Certain oil and gas operations that involve injecting wastewater underground can cause earthquakes, but the risk from hydraulic fracturing is generally low, said a US scientific report Friday.
The report by the National Research Council found that the most significant risk of earthquakes is linked to secondary injection of wastewater below ground to help capture remaining hydrocarbons from a petroleum reservoir.
Also, a technique called carbon capture and storage that aims to reduce carbon dioxide emissions to the atmosphere by capturing, liquefying and injecting them below ground at high volumes, “may have potential for inducing larger seismic events,” the report said.
But fracking, which offers the potential to unlock vast quantities of natural gas from shale formations and has come under intense scrutiny from environmentalists, was not a major risk factor for quakes that would be strong enough for people to feel, or above 2.0 magnitude, it said.
“The process of hydraulic fracturing a well as presently implemented for shale gas recovery does not pose a high risk for inducing felt seismic events,” said Murray Hitzman, a professor of economic geology at the Colorado School of Mines and chair of the committee that authored the report.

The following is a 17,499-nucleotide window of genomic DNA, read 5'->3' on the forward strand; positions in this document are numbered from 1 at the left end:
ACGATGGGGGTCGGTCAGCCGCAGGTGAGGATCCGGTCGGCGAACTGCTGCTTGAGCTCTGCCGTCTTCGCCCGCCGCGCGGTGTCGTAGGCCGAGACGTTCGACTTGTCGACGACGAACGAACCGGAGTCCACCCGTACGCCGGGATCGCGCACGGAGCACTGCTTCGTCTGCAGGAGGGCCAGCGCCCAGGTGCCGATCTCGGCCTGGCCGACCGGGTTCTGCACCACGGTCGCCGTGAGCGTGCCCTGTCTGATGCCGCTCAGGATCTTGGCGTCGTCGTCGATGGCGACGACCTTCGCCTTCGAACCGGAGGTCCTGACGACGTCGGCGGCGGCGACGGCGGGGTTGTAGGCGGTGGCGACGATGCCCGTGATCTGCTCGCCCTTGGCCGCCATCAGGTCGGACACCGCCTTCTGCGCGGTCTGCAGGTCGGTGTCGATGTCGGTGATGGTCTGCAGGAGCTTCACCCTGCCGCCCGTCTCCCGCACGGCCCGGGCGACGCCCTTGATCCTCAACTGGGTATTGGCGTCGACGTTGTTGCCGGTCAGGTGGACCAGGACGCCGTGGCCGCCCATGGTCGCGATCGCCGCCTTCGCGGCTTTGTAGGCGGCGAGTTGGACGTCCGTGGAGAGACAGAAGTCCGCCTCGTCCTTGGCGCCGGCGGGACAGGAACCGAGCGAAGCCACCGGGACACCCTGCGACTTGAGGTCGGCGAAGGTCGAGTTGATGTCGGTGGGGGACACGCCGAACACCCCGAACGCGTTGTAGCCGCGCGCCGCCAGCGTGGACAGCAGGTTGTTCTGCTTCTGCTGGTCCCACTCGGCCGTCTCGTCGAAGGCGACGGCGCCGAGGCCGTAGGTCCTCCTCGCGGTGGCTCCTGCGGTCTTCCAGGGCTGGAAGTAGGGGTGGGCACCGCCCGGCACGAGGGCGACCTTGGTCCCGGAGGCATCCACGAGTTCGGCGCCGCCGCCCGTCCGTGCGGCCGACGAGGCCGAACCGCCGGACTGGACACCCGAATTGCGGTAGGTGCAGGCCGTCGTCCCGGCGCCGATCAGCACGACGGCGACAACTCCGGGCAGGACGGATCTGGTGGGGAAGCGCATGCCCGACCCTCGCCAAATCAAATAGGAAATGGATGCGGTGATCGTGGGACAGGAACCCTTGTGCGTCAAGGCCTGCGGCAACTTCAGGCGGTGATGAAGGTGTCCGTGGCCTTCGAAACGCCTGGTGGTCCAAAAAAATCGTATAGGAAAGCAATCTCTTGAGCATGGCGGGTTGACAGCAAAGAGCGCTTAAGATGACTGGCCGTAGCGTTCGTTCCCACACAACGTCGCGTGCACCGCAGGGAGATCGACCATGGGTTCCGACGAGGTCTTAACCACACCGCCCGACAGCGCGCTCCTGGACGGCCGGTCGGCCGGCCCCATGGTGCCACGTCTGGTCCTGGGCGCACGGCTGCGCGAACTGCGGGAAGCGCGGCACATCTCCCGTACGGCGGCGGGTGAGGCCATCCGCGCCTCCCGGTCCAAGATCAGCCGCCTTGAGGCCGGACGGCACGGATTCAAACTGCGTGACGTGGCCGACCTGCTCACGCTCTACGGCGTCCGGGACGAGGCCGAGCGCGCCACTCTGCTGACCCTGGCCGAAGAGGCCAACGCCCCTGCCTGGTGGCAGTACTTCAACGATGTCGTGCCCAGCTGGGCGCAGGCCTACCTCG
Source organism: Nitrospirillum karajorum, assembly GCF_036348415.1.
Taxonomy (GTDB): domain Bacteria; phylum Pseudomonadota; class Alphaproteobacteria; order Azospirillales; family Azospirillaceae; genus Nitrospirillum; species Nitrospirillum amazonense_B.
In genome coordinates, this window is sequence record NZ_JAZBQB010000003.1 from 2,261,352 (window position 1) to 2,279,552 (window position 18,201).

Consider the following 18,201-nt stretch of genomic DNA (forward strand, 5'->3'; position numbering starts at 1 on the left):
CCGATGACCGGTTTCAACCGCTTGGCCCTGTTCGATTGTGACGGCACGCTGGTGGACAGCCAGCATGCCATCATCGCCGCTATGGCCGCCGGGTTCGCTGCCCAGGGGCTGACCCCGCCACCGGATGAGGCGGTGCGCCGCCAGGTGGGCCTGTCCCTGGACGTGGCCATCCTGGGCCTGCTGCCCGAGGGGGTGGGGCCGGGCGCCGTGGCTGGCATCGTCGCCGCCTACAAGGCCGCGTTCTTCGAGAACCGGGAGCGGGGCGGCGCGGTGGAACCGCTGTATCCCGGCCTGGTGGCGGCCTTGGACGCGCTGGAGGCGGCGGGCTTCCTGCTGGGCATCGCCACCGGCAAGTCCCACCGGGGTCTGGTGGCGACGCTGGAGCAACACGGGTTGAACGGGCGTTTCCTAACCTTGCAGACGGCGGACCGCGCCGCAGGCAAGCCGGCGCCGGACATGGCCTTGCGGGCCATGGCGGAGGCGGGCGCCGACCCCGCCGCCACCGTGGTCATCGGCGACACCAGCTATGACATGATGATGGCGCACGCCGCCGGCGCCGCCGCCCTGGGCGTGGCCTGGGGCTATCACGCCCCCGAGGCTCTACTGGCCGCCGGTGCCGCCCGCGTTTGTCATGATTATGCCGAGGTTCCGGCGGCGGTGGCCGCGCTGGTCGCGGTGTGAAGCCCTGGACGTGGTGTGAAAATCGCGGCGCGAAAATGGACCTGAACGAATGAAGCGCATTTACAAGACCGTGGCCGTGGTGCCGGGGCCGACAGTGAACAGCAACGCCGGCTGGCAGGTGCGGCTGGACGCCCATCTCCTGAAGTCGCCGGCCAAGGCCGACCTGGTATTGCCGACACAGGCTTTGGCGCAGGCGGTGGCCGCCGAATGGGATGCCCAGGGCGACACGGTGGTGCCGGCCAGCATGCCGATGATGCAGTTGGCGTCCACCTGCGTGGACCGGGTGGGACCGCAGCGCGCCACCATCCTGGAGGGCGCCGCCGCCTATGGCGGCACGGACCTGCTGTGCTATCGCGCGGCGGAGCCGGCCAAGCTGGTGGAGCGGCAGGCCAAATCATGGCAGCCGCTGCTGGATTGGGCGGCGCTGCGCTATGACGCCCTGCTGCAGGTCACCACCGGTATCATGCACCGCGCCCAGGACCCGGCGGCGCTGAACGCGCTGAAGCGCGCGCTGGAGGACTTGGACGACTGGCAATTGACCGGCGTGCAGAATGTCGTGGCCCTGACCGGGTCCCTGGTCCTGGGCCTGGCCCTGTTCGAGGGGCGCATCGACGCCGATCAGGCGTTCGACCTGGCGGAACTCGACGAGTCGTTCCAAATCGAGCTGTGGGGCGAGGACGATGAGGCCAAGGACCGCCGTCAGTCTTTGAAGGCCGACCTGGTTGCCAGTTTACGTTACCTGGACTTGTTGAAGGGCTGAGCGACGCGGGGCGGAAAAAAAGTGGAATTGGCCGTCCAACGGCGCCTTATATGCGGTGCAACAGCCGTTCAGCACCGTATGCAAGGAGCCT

A spokesman for the National Academy of Sciences said the committee members all passed a screening process to rule out potential conflicts of interest, and all agreed with the conclusions in the report.
There are 35,000 wells for shale gas development in the United States today, and only one case has been documented worldwide in which hydraulic fracturing for shale gas was confirmed as the cause of nearby earthquakes, it said.